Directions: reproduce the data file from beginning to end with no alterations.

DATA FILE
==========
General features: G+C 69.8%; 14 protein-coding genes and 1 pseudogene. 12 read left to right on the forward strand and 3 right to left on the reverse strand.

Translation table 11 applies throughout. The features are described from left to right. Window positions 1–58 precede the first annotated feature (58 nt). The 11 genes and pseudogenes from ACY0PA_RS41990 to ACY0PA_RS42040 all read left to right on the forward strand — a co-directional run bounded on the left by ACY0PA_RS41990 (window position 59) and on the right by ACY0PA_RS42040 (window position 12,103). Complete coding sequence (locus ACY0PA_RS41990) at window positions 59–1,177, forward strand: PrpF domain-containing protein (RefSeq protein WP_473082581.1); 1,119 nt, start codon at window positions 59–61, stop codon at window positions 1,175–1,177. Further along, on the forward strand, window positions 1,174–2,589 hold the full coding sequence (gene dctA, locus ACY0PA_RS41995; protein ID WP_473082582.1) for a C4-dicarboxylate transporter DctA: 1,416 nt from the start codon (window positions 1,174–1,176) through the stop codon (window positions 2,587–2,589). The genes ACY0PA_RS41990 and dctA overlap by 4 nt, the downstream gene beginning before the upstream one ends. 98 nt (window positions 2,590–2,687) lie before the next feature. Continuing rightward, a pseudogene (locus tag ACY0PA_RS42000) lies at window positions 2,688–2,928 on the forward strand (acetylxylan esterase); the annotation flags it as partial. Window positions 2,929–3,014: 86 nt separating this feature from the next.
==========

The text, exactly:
General features: G+C 69.8%; 14 protein-coding genes and 1 pseudogene. 12 read left to right on the forward strand and 3 right to left on the reverse strand.

Translation table 11 applies throughout. The features are described from left to right. Window positions 1–58 precede the first annotated feature (58 nt). The 11 genes and pseudogenes from ACY0PA_RS41990 to ACY0PA_RS42040 all read left to right on the forward strand — a co-directional run bounded on the left by ACY0PA_RS41990 (window position 59) and on the right by ACY0PA_RS42040 (window position 12,103). Complete coding sequence (locus ACY0PA_RS41990) at window positions 59–1,177, forward strand: PrpF domain-containing protein (RefSeq protein WP_473082581.1); 1,119 nt, start codon at window positions 59–61, stop codon at window positions 1,175–1,177. Further along, on the forward strand, window positions 1,174–2,589 hold the full coding sequence (gene dctA, locus ACY0PA_RS41995; protein ID WP_473082582.1) for a C4-dicarboxylate transporter DctA: 1,416 nt from the start codon (window positions 1,174–1,176) through the stop codon (window positions 2,587–2,589). The genes ACY0PA_RS41990 and dctA overlap by 4 nt, the downstream gene beginning before the upstream one ends. 98 nt (window positions 2,590–2,687) lie before the next feature. Continuing rightward, a pseudogene (locus tag ACY0PA_RS42000) lies at window positions 2,688–2,928 on the forward strand (acetylxylan esterase); the annotation flags it as partial. Window positions 2,929–3,014: 86 nt separating this feature from the next.